+++ The coronavirus outbreak will cut car output in the UNITED KINGDOM by more than 15 % this year and the drop could be even bigger if closed factories have to stay shut for months, the Society of Motor Manufacturers and Traders (SMMT) said, urging the government to do more. The sector, Britain’s biggest exporter of goods, employs more than 800.000 people with Jaguar Land Rover and Nissan building over half of the country’s cars at factories in central and northern England. The outbreak has closed plants and it remains unclear when they will be able to open as the government scrambles to limit the pandemic. Full-year output was already expected to dip slightly to 1.27 million this year but will now fall to 1.06 million, assuming Britain secures a zero-tariff deal with the EU due to kick in on January 1st, the SMMT said. “The impact could be far more severe if the crisis, and therefore shutdowns, were to last for months instead of weeks”, the SMMT said. “If we’re to keep this sector alive and in a position to help Britain get back on its feet, we urgently need funding to be released, additional measures to ease pressure on cashflow and clarity on how employment support measures will work”, CEO Mike Hawes said. Automakers hope to make up for some of the lost demand depending on how quickly they can resume operations. Output in the first 2 months of the year is down 1.5 %. Britain’s automakers have also been hit with Brexit uncertainty and, like the industry elsewhere, have had to rapidly adapt to falling diesel sales, electrification, stricter emissions rules and investment in autonomous technology. Last week, prime minister Boris Johnson called on companies to help fight the virus with automakers involved in a consortium to produce medical ventilators. “The entire industry stands ready to help the national effort, from production of essential medical equipment, to sustaining delivery of essential supplies, providing and maintaining emergency services vehicles and transporting key workers”, said Hawes. +++ 

+++ In the UNITED STATES , Ford, Fiat Chrysler, Honda and Toyota took steps to restart North American factories that have been closed to protect workers from the coronavirus. The plants would reopen in early or mid-April, restoring the largest source of cash for automakers that generally book revenue when they ship vehicles to dealerships. Auto companies, like other businesses, are trying to manage their way through the coronavirus crisis, which has forced factories to close amid employee concerns that they could catch the virus while working close to others at factory work stations. Ford said it wants to reopen 5 North American assembly plants, starting with one in Mexico April 6 and continuing with 4 in the U.S. on April 14. The move was immediately met with skepticism by the United Auto Workers union, which represents 56,000 Ford factory workers. “The UAW continues to review with great caution and concern decisions being made about restarting workplaces, especially at advanced dates”, union President Rory Gamble said in a statement. Honda wants to reopen U.S. and Canadian factories on April 7, a week later than originally planned, while Toyota plans to restart North American plants on April 20. Fiat Chrysler intends to reopen U.S. and Canadian factories April 14 depending on state restrictions and plant readiness. General Motors says it hasn’t decided yet when factories would restart. Most automakers said they would monitor the virus and adjust decisions if needed. The factory decisions contrast with Italy, which expanded a nationwide lockdown to include most heavy industry. Auto plants in Italy, which leads the world in virus deaths, already had been closed voluntarily. The automakers’ moves in the U.S. come as new auto sales are expected to fall dramatically for the month of March. Edmunds.com expects March sales to fall nearly 36% from a year earlier. Ford said it’s aiming to reopen its factory in Hermosillo, Mexico, followed by its Dearborn truck plant, Kentucky truck plant Ohio assembly plant and the Transit van line at the Kansas City plant. The company also wants to reopen some parts-making plants on the same day, including four in Michigan, which is among the states hardest hit by the virus. The automaker says it will introduce additional safety measures to protect workers, but said it would give details later. Ford wants to reopen 5 North American assembly plants in April that were closed due to the threat of coronavirus. All 3 Detroit automakers suspended production at U.S. factories a week ago under pressure from the United Auto Workers union, which had concerns about worker safety. The Ford decision comes as the number of people infected by the virus spikes in Michigan. The state reported at least 2.294 infections and that the number of deaths nearly doubled from 24 to 43. Two Detroit-area hospital systems said they are caring for more than 1.000 Covid-19 patients at 13 hospitals. At Beaumont Health and Henry Ford Health System, operating rooms were being converted into intensive care units and clinics had been turned into rooms for patients needing other medical care. President Donald Trump said Wednesday that he is hoping the United States will be reopened by Easter as he weighs how to relax nationwide social-distancing guidelines to put some workers back on the job during the coronavirus outbreak. Amesh Adalja, an infectious disease specialist and senior scholar at the Center for Health Security at Johns Hopkins, said by April 14, experts will have a better idea what the trajectory is for new coronavirus cases and whether factories can be run with appropriate social distancing. It’s important, he said, to find was to operate factories safely. “I would say we have to think about what the path forward is going to be”, he said. The decisions on whether to reopen factories should be based on local virus transmissions and infections, he said, adding that the number of people infected is going to rise because of additional testing that is now being done. Cole Stevenson, a worker who installs steering wheels at Ford’s huge pickup truck plant in Dearborn, said a reopening three weeks into the future is probably long enough to protect workers. “If they’ve researched up enough on how long the virus lives on surfaces and things like that, and they’re doing their part to keep that at a minimum, I guess I’m not too inclined to worry”, he said. Stevenson said other workers may be more apprehensive about the virus, but he says he keeps his distance to guard against the coronavirus. The UAW’s Gamble, though, suggested that Ford keep worker safety at the top of its list before restarting operations. “The only guideline in a boardroom should be management asking themselves, ‘Would I send my family, my own son or daughter, into that plant and be 100% certain they are safe?’ ”, Gamble said. The Ford factories, which largely make highly profitable pickup trucks, commercial vans and big SUVs, are key to Ford’s financial health. The F-150 pickup made at the Dearborn truck plant is the topselling vehicle in America that’s responsible for much of the company’s profit. The Ford factories were to be closed until March 30. Combined, the Detroit automakers have about 150.000 unionized factory workers. 2 union workers from Fiat Chrysler plants in the Detroit area and Kokomo, Indiana, have died this week from complications due to the virus, but it’s not clear whether they got it at the factories or elsewhere. For most people, the coronavirus causes mild or moderate symptoms, such as fever and cough that clear up in 2 to 3 weeks. For some, especially older adults and people with existing health problems, it can cause more severe illness, including pneumonia, or death. The effort to reopen the plants comes as Amazon and other large warehouses continue operations, although some of the goods they’re distributing are considered essential. +++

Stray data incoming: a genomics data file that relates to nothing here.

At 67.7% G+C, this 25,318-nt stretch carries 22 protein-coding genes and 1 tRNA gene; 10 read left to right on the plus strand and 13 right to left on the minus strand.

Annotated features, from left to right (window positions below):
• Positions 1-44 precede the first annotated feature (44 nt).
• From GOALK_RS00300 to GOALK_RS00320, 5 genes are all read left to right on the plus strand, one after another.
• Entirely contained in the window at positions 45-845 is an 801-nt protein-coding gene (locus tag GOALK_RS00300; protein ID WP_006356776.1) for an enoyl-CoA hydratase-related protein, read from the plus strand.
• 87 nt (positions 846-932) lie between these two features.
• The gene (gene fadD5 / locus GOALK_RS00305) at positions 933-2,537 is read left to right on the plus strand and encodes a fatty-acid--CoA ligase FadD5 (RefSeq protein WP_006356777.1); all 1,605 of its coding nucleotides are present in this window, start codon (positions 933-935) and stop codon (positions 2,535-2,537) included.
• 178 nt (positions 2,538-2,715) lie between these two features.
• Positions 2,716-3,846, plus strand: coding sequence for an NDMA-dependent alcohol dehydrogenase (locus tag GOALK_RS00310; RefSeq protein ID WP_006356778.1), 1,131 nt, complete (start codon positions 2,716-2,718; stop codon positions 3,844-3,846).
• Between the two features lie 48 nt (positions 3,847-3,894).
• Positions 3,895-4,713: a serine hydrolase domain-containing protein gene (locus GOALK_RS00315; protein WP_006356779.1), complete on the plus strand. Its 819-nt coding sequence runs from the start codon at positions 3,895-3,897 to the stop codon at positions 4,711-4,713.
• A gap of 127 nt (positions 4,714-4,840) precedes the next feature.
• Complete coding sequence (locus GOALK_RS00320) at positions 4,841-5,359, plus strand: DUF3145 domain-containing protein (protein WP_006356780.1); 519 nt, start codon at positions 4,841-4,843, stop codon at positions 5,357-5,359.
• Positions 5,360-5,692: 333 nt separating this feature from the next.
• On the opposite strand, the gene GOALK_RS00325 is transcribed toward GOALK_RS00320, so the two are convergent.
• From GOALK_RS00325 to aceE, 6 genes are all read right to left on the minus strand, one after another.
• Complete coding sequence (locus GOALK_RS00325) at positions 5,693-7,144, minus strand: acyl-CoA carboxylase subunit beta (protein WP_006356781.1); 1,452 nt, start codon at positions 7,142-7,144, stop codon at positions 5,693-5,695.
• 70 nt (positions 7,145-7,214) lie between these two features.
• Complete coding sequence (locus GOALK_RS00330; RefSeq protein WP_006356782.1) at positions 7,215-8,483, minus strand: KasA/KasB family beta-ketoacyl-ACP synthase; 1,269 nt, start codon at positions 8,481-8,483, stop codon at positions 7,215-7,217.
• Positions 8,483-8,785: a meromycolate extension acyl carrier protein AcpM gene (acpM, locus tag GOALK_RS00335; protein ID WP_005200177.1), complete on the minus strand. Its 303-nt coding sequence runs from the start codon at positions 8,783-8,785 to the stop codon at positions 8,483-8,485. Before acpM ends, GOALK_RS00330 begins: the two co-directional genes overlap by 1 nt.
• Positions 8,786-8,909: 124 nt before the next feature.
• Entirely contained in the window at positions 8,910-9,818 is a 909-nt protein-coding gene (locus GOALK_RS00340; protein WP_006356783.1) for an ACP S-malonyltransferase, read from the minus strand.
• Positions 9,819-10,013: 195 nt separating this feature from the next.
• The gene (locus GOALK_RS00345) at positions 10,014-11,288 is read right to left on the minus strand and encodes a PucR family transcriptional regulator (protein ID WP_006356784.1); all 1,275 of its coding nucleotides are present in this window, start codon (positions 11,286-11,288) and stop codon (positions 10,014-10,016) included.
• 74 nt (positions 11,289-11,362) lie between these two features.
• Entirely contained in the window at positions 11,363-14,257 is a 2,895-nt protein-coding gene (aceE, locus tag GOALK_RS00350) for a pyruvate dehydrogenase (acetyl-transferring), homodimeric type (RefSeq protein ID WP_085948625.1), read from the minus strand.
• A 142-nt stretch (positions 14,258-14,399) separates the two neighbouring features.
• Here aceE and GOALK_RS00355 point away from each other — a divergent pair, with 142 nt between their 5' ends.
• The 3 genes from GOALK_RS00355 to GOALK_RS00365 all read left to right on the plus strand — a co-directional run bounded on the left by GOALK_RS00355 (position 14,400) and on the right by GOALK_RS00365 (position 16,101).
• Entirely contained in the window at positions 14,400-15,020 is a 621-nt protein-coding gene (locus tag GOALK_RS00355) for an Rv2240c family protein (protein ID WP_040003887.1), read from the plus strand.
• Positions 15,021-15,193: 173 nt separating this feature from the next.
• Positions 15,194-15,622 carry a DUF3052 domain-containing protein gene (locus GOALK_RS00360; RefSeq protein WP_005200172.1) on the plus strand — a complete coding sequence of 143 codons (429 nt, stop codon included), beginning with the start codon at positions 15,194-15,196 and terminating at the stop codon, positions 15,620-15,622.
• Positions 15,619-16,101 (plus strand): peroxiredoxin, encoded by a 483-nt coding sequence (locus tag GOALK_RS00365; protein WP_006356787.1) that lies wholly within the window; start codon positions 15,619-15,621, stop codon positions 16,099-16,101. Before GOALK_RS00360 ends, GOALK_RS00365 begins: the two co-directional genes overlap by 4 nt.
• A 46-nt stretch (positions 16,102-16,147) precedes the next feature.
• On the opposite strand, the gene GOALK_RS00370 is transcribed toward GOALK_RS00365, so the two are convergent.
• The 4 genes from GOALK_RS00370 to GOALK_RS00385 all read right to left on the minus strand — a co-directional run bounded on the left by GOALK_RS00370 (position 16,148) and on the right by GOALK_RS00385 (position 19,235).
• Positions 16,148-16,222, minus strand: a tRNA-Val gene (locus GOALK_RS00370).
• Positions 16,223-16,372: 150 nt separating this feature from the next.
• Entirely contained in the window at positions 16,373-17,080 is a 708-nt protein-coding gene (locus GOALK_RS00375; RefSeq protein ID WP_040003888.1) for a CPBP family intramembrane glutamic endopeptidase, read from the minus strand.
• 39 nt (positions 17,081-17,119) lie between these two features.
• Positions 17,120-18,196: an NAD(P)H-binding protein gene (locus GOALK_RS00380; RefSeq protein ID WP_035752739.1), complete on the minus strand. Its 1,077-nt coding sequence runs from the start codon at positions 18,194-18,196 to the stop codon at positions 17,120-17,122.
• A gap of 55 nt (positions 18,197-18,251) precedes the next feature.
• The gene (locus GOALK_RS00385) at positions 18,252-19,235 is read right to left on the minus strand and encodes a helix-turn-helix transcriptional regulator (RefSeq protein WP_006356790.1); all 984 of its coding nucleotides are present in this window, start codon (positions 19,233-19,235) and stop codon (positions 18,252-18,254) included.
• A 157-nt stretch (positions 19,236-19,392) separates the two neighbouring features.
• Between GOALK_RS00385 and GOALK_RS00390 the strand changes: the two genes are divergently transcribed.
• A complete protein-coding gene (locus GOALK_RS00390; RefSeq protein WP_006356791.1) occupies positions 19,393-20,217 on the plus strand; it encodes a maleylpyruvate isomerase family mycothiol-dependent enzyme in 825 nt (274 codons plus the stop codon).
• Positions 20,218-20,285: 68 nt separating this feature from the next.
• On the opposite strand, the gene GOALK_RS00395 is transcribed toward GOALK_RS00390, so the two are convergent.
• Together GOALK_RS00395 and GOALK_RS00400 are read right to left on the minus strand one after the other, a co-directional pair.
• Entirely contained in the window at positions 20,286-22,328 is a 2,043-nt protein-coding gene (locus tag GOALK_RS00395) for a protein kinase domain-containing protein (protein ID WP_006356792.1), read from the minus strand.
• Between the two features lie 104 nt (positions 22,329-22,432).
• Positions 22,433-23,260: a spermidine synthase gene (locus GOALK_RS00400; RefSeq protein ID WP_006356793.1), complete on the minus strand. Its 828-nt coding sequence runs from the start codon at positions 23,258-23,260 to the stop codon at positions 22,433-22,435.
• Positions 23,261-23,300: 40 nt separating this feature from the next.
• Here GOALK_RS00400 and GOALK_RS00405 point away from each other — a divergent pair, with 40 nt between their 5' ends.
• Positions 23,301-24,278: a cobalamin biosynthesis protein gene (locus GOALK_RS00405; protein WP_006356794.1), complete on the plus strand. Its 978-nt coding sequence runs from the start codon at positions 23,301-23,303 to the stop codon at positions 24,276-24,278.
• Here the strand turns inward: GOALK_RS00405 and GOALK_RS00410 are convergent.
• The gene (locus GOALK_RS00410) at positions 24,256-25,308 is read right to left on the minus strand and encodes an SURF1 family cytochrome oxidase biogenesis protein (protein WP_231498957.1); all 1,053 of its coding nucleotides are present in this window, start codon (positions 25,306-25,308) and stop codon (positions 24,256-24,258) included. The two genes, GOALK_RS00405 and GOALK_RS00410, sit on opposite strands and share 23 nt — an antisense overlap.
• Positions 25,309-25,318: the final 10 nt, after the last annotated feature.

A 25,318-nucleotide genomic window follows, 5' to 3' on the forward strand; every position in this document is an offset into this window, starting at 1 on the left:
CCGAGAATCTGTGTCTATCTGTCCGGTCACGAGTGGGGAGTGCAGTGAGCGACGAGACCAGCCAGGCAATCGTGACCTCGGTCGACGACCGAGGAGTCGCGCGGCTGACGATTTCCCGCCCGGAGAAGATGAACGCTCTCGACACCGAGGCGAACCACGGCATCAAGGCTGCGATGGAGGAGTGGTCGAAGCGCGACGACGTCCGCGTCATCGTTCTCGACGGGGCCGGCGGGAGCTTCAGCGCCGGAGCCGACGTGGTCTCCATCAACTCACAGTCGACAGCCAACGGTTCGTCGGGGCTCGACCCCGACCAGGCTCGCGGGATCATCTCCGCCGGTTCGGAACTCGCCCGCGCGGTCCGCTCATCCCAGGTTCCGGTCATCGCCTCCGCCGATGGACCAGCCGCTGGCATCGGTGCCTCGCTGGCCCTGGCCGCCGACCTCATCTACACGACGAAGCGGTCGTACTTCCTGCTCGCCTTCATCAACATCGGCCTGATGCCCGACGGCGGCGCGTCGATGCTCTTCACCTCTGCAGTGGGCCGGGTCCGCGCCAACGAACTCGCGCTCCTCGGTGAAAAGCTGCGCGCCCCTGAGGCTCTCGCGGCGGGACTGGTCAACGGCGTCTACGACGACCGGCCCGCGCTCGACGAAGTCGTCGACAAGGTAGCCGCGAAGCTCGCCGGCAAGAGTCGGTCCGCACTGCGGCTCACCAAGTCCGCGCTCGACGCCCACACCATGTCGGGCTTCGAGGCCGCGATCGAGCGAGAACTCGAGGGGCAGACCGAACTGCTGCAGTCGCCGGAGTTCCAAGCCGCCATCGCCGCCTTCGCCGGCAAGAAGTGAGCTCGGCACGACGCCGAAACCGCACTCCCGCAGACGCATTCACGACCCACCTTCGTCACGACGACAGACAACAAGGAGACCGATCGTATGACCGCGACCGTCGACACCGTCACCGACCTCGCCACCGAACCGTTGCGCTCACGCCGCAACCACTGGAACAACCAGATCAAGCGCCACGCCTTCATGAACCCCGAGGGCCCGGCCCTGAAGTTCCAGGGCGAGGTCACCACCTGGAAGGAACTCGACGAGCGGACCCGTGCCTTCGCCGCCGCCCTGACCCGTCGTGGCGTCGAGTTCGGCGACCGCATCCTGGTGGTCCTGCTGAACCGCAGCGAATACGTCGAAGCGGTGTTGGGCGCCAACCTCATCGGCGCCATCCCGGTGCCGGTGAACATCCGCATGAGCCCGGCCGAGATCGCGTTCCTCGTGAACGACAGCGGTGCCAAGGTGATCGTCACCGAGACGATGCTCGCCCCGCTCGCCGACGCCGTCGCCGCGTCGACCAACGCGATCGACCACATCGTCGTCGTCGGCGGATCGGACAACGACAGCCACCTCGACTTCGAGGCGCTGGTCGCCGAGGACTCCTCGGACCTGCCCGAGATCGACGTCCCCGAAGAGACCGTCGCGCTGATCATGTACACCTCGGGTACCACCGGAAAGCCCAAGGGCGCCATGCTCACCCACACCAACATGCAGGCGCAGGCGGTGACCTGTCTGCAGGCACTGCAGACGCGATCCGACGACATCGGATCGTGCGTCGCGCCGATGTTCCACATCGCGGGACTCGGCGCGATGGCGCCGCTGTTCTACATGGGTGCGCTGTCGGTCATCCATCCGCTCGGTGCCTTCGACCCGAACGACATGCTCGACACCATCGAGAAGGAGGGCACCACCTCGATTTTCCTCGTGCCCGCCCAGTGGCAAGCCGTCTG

+++ The VOLKSWAGEN Group may have to cut jobs if the coronavirus pandemic is not brought under control as the automaker is still spending about €2 billion a week, CEO Herbert Diess told. Volkswagen is not making any sales outside of China and is looking for ways to resume production elsewhere that wouldn’t endanger its staff, Diess told. “We are not making sales or revenues outside of China”, Diess said, adding that VW still had to cover a high level of fixed costs of “around €2 billion a week”. “We need to rethink production. We do not yet have the  discipline that we had in China at our German locations”, he said. “Only if we, like China, Korea or other Asian states, get the problem under control then we have a chance to come through the crisis without job losses. It requires a very sharp intervention”, Diess said. Demand in China is picking up again but production is only at half the level prior to the crisis, he said. The automaker working on ways to resume manufacturing with workers maintaining safe distances from one another, including by stepping up hygiene and disinfecting, Diess said. Volkswagen employs 671,000 people and has 124 factories around the world of which 72 are in Europe, with 28 in Germany alone. It suspended production in Europe earlier this month because of the pandemic. The Volkswagen Group owns the Audi, Bentley, Bugatti, Lamborghini, Porsche, Seat and Skoda brands. The group sold 10.96 million vehicles last year. It also produces Ducati motorbikes as well as MAN and Scania trucks. VW’s chief financial officer, Frank Witter, called on the European Central Bank (ECB) to accelerate purchases of short-term debt. He said the ECB should send “clear signals” and purchase the short-term debt, which often matures in as little as 6 or 9 months, “as soon as possible”. The ECB said last week it would prop up markets, including through the purchase of commercial paper, as part of a €750 billion plan to boost asset purchases to contain the financial fallout from coronavirus. It remains unclear whether the ECB has started buying commercial paper. Volkswagen is one of Europe’s most regular corporate issuers of commercial paper. “There’s a lot of pressure on the incoming money flow”, said Witter. “We have different diversified funding sources available but not all of them are as liquid as they were”. VW has the capacity to issue up to €15 billon of commercial paper under its main funding program, with another €5 billion earmarked for short-term debt in Belgium. The company’s ringfenced financial services division has a separate commercial paper program with a €2.5 billion limit. Witter said Volkswagen, which has yet to tap bank credit lines worth in excess of €20 billion, considered those facilities only as a back-up for when capital markets are shut. In a separate interview, Witter said Volkswagen did not see the need to tap state aid to weather the crisis. Passenger car sales were down 40 % in March, Witter told, adding that the company was reviewing whether its annual meeting could take place on May 7. For now, Volkswagen is sticking to its forecast of paying a dividend but it was looking closely at all investment and spending needs, Witter told. +++